Managing student ethnic diversity is a daunting task

Ethiopia has more than 80 ethnic groups and many of them have their own cultural practices, creating a society in which diversity has been considered to be one of its most attractive features.

Since 1991, the Ethiopian government has introduced an ethnic-based federal system that considers ethnicity as the ideological basis of its political organisation and administration.

This ethnic-based federalism is understood to be a mechanism to ensure diversity within unity and to address historical ethnic-related problems in the country. However, in practice, ethnic-based animosity, hatred, tension and conflict have significantly increased and reached a level that has, of recent times, never been seen or heard before.

This implies that, contrary to the very problem it intended to address, ethnic federalism seems to have created more problems than it has solved. And yet, proponents of ethnic federalism continue to support the system – at the expense of the country’s unity.

Politicisation of ethnicity

In Ethiopia, the politicisation of ethnicity on a national level has impeded positive intergroup relations and intensified tensions and conflicts among ethnically diverse university students.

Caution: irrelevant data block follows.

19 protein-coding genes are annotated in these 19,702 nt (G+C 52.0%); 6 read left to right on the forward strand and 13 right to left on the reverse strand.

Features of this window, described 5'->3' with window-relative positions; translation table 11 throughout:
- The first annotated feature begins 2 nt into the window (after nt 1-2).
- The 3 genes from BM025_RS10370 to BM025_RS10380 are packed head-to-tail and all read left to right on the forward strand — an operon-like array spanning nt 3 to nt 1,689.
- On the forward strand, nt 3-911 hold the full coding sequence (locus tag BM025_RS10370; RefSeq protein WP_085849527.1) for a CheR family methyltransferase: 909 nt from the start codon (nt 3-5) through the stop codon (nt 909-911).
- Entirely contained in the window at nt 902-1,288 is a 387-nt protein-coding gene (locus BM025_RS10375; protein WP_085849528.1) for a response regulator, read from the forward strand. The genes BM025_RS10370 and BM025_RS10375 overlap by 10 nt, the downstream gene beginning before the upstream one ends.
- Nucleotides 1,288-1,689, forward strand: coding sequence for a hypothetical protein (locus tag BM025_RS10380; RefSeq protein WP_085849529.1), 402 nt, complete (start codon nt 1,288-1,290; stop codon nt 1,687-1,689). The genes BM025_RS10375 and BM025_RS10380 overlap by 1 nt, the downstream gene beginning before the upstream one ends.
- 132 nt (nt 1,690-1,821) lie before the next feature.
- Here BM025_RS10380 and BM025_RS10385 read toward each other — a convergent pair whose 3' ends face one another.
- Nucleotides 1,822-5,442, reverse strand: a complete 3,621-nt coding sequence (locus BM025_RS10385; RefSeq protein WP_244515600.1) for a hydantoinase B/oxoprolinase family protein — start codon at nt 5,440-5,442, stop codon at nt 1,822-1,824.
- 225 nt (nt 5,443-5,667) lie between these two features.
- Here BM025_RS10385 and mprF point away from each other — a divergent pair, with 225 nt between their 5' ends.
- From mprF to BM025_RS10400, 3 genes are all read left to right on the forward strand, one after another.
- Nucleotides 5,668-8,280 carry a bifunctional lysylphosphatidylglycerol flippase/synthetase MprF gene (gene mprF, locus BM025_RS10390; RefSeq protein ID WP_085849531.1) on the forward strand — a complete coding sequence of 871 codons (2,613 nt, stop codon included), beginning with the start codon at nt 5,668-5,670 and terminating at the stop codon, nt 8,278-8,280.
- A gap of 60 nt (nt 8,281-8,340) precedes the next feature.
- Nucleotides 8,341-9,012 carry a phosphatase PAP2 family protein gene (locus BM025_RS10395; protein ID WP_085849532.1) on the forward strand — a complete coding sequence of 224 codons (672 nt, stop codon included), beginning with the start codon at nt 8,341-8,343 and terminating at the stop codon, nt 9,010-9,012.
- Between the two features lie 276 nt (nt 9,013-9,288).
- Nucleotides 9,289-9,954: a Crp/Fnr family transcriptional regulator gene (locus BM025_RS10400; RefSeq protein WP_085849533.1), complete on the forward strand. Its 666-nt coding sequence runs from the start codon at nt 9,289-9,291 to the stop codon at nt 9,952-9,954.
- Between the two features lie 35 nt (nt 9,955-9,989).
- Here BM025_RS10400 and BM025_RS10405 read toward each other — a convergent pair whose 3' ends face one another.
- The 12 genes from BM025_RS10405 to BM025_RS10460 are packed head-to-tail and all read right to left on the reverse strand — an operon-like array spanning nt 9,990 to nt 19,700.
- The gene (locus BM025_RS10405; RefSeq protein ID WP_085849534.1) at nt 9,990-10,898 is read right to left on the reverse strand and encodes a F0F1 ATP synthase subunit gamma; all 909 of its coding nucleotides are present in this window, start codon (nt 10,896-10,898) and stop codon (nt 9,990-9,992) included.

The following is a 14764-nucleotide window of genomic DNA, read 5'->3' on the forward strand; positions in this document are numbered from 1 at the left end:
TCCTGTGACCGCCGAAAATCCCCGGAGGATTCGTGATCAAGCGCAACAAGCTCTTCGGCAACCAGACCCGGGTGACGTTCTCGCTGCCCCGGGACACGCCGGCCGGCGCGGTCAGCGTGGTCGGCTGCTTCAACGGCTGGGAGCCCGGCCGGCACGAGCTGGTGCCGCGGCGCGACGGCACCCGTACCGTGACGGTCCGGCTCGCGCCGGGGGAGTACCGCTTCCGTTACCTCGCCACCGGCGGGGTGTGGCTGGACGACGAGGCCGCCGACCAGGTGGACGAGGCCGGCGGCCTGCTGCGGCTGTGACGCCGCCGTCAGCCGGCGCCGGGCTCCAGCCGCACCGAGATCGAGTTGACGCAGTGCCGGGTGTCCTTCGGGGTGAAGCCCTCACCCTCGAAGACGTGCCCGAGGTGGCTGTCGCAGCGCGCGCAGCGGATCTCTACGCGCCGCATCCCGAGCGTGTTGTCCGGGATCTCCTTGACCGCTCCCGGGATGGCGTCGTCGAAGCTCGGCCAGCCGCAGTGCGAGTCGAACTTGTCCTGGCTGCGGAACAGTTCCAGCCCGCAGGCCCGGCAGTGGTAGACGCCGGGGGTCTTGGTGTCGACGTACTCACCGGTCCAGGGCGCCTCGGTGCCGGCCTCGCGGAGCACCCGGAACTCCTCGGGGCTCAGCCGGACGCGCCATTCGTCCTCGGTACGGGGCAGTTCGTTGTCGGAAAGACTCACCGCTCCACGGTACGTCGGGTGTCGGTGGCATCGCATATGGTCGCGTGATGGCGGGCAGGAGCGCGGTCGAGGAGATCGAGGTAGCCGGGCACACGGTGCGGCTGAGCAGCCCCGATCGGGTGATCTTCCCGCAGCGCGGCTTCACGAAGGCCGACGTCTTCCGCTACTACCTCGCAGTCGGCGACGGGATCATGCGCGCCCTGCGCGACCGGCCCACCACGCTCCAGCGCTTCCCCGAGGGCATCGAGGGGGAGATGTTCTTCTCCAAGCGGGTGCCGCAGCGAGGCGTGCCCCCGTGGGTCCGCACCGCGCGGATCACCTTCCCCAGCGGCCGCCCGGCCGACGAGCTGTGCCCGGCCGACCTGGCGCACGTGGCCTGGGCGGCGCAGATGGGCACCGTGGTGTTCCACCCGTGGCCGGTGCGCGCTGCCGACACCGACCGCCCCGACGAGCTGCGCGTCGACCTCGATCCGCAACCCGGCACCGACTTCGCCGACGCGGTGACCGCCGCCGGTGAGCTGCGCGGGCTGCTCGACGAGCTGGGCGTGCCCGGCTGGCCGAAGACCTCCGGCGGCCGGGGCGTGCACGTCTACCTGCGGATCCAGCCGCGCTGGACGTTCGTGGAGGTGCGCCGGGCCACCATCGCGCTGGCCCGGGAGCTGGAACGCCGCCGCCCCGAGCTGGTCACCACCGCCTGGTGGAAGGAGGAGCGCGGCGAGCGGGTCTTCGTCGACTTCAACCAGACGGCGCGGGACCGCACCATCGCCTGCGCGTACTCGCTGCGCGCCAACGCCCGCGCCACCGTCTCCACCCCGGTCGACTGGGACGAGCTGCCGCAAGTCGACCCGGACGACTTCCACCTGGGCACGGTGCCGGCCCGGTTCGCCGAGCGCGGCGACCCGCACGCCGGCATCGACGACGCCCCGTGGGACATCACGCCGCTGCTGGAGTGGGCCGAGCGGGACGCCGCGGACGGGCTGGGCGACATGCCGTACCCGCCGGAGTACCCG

During 2018-19, campuses were temporarily closed, many students left universities, and some students were killed. In early 2020, universities were so shaken by a series of escalating ethnic conflicts that the government even hinted at the possibility of closing universities to take time to address the issue.

The politicisation of ethnicity has intensified to the extent that regional states, the community and students and teachers who are from the dominant ethnic group where the university is located perceive the university as “their university” and other students and teachers feel that they are learning and teaching in a university that belongs to “others”.

This is despite the fact that all public universities are owned, funded by and accountable to the federal government. The ethnic-driven politics and ethnic-affiliated leadership selections and appointments have subsequently crippled universities to the extent that they do not function and act like the federal institutions that they are.